(Continued on Page 5)

Expose of Frameup Against Jewish Engineer
Reveals Growing Anti-Semitic USSR Policies

WASHINGTON (JTA) — An article in an underground publication of Soviet intellectuals suggests that an official frameup
was the basis of the imprisonment of Boris Kochubievsky, the 33-year-old Kiev Jewish engineer now serving a three-year term
In a labor camp on charges of slandering the Soviet society and government, according to a report in the Washington Post. Its
United Nations correspondent Robert H. Estabrook cited material assembled by the Academic Committee on Soviet Jewry
Which had appealed to Soviet Communist Party Leader Leonid Brezhnev to allow the engineer and his wife to go to Israel before
news became known in New York of the engineer's trial and conviction. He was arrested last December after he and his non-
Jewish wife had been promised permits to go to Israel. He was sentenced last May 26.
The indication that a government provocateur trapped the Jewish engineer appeared in Khronika, the underground
publication, the Post correspondent reported. Some of the publication's sponsors are among the 55 persons who signed a petition
to the United Nations last May about human rights violations in the Soviet Union which specifically mentioned the engi-
neer's trial.
The reported entrapment occurred at a memorial ceremony last September at Babi Yar, the ravine outside Kiev where
the Nazis killed 100,000 Jews. The official speakers did not mention the fact that virtually all the victims of the Babi Yar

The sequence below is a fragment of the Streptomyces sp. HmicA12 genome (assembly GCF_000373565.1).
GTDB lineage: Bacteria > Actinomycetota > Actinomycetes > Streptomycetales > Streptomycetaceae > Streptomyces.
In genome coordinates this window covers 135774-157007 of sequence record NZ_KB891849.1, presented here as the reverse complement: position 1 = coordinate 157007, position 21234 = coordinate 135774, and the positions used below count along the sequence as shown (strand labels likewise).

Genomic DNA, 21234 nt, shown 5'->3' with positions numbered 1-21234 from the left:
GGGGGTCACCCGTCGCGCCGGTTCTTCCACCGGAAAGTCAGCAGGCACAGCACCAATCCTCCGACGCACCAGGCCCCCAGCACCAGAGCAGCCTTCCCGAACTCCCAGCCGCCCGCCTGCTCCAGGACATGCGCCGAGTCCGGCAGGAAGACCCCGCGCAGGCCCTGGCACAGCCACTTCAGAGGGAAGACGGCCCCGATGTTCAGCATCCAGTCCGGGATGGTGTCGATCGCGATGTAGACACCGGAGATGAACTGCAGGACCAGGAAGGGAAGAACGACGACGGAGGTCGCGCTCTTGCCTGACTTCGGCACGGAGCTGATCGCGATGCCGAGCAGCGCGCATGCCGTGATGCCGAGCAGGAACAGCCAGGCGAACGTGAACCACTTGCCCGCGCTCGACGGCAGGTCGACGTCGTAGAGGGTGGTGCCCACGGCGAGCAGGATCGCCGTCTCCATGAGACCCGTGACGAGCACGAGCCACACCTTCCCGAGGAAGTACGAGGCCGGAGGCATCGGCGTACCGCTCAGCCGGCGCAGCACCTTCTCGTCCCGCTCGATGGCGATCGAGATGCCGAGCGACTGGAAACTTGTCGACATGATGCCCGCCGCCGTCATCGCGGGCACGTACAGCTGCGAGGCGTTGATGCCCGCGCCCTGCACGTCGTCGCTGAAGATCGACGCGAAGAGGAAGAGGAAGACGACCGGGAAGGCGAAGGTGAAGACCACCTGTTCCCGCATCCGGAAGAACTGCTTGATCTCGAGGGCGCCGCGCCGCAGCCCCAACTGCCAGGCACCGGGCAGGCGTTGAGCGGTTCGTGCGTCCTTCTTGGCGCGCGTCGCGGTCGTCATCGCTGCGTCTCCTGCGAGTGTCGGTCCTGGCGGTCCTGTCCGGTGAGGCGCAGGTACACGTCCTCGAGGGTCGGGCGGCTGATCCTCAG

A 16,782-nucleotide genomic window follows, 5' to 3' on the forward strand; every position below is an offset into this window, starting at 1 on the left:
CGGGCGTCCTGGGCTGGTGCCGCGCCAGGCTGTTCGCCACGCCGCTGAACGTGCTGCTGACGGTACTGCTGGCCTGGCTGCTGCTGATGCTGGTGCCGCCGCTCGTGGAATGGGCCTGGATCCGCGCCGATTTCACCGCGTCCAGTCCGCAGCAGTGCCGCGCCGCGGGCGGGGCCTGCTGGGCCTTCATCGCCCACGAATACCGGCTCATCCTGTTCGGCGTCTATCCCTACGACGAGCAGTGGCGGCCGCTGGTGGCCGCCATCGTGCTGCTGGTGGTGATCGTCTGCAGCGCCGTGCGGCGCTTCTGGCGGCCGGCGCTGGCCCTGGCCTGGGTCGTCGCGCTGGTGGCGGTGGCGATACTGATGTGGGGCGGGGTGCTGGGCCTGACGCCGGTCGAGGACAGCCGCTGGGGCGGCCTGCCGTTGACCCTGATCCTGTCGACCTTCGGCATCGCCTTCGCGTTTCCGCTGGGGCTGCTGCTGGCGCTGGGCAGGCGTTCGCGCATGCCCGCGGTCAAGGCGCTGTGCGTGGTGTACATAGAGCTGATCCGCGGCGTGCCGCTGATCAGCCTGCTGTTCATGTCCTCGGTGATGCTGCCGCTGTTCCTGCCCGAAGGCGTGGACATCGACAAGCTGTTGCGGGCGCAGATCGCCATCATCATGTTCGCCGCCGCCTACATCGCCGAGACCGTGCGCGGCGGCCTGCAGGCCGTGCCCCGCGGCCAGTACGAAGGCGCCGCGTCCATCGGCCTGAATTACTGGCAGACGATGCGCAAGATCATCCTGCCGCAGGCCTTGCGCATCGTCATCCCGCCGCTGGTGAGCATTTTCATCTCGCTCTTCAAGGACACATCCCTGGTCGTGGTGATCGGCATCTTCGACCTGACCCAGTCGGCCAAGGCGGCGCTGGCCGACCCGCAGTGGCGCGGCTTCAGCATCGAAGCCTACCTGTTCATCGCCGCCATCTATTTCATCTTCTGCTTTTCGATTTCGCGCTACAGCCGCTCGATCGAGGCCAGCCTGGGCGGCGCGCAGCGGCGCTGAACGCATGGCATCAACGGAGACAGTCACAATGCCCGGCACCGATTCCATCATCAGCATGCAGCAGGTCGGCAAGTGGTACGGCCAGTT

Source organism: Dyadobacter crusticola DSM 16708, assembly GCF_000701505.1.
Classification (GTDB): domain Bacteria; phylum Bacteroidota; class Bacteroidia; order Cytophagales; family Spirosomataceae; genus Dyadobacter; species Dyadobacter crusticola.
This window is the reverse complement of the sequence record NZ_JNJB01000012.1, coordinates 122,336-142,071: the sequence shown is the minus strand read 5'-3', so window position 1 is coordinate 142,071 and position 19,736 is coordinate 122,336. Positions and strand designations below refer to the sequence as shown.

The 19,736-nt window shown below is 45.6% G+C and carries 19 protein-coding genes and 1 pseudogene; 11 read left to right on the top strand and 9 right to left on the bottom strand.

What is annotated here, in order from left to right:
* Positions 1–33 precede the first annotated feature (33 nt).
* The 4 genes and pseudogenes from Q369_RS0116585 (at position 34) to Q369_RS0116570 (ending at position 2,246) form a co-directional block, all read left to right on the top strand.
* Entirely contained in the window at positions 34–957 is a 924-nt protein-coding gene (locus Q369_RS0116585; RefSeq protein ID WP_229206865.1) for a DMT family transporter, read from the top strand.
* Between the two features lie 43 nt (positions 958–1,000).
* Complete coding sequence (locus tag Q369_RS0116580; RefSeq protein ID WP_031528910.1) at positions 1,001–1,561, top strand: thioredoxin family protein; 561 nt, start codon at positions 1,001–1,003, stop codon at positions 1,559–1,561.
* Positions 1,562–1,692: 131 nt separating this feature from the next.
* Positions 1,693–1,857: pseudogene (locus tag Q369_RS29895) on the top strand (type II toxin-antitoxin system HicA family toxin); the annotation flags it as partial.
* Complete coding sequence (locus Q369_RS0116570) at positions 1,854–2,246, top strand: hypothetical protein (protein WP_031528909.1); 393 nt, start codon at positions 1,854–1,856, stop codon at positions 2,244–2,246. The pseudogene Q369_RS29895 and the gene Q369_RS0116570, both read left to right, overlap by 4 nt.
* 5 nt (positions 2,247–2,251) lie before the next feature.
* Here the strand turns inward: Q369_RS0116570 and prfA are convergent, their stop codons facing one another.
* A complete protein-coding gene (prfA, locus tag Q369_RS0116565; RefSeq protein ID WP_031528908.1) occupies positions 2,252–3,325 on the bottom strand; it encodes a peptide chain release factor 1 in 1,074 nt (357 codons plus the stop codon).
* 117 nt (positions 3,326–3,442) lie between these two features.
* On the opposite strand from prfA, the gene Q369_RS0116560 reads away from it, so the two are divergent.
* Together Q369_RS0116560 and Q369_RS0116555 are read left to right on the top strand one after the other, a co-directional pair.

massacre were Jews but did denounce Israel. According to the underground publication, the engineer was aproached by an
acquaintance who reported overhearing a conversation in which a woman remarked that the Nazis had killed 100,000 Jews and a
man nearby had replied "not enough."
The angered engineer was said to have told his acquaintance that Russians would naturally talk in that way when

official speeches denounced Israeli "aggression" and ignored the fact that most of the Babi Yar victims had been Jews.
In an argument with the purported provocateur, according to the Khronika report, the engineer asserted that the Jews had
been killed for being Jews.
According to Estabrook, Kochnbievsky's troubles with the government began in June 1967 when he arose at a meeting at

the radio factory where he worked to defend Israel which had been charged with "aggression" by a lecturer. Censured
by his union. he quit his job in May 1968. and applied to go to Israel with his new wife. Permits were initially refused on grounds
that the Soviet Union had no diplomatic relations with Israel and that his wife would be leaving her "old parents," the Post
reported. On Nov. 28, the engineer was informed that exit permits for him and his wife had been approved, but on the same day
their apartment was searched and on Dec. 7, he was arrested on charges of slandering the Soviet state.